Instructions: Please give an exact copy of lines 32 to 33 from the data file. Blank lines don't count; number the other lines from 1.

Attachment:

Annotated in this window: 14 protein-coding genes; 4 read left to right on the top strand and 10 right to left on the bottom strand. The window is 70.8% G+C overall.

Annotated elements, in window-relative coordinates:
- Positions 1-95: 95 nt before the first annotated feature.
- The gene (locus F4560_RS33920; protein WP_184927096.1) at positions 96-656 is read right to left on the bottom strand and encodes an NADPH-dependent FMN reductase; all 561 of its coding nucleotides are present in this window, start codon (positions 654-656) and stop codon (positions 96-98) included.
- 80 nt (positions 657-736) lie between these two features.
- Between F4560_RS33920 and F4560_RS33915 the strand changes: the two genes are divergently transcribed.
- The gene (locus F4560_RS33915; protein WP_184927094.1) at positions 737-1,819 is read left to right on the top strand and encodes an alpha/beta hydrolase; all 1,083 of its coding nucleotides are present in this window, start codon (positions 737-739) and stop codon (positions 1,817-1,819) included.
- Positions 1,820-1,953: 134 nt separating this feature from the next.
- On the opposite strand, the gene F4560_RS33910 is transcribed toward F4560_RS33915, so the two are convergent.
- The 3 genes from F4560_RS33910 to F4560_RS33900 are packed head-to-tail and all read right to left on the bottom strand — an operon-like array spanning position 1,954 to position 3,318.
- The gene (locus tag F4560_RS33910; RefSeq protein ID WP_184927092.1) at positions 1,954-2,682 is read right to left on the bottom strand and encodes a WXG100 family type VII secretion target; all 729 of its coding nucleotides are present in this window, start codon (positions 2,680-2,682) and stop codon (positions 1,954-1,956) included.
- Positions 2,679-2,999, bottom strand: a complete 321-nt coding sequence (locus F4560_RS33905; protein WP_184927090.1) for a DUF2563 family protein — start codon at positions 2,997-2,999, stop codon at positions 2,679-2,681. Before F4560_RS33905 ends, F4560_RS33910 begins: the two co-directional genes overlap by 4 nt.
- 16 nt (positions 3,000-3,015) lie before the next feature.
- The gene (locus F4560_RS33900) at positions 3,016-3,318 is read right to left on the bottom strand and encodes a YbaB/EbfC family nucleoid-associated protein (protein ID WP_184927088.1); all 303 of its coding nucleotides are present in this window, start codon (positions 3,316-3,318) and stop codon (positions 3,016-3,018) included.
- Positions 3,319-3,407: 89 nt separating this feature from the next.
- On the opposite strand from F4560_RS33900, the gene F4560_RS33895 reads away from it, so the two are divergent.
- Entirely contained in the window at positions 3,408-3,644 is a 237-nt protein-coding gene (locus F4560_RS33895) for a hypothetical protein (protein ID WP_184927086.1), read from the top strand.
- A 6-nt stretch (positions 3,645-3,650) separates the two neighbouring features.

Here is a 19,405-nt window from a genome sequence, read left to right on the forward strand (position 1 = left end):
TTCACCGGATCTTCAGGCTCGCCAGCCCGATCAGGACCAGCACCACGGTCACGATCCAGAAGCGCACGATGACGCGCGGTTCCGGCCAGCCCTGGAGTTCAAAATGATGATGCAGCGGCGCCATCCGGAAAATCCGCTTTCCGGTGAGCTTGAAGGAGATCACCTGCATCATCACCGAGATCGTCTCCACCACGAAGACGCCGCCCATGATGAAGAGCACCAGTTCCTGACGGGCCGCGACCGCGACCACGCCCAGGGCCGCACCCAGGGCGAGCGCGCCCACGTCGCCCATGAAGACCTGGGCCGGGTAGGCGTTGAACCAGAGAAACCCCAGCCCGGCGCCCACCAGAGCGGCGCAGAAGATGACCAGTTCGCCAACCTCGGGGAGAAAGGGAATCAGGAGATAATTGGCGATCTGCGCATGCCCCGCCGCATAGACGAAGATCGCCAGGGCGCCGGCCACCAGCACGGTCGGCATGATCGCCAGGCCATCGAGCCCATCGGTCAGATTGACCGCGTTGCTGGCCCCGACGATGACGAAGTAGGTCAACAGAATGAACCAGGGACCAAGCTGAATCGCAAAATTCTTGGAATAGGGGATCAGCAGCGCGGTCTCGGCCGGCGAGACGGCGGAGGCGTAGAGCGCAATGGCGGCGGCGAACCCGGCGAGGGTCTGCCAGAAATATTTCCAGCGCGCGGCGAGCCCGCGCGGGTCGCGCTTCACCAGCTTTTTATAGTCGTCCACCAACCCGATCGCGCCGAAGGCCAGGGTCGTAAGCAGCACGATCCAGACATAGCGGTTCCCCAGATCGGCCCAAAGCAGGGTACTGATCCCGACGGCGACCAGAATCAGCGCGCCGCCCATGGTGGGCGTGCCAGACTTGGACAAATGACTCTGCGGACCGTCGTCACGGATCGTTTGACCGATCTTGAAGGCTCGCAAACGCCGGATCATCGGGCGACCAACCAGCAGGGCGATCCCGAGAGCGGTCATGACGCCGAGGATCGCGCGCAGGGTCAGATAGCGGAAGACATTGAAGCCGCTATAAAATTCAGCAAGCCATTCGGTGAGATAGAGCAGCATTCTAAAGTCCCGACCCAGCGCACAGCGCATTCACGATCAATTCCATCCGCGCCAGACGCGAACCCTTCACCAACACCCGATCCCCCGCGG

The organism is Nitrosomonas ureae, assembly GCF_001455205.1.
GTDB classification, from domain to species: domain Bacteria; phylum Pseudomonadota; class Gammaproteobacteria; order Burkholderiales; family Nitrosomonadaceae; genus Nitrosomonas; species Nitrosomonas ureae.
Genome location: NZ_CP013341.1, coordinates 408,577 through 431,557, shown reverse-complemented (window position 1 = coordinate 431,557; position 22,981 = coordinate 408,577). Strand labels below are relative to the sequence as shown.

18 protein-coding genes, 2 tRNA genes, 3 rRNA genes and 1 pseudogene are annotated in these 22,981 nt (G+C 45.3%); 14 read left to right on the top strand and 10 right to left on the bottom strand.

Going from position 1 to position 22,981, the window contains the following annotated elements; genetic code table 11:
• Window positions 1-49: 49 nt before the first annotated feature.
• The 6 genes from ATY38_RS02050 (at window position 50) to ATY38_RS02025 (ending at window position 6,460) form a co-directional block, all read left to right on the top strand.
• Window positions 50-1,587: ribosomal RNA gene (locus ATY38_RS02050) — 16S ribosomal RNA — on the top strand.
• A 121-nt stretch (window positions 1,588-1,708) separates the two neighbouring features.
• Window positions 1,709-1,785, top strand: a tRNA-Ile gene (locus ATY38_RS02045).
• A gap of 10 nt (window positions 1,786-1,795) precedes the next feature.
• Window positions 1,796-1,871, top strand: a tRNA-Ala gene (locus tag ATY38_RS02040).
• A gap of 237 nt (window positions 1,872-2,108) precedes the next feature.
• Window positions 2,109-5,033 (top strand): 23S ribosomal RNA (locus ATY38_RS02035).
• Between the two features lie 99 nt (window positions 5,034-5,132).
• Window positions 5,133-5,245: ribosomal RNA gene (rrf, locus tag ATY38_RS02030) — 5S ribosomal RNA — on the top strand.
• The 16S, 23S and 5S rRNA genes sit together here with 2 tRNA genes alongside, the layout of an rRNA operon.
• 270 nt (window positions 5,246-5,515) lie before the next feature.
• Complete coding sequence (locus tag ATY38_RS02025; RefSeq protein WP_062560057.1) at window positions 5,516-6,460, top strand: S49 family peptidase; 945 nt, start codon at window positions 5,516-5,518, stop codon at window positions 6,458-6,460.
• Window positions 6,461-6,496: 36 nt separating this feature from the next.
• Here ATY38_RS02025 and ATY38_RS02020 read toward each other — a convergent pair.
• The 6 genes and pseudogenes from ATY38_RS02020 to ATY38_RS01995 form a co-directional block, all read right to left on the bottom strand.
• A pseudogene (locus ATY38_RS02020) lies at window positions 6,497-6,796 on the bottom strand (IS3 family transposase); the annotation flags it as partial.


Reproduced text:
• Window positions 1,796-1,871, top strand: a tRNA-Ala gene (locus tag ATY38_RS02040).
• A gap of 237 nt (window positions 1,872-2,108) precedes the next feature.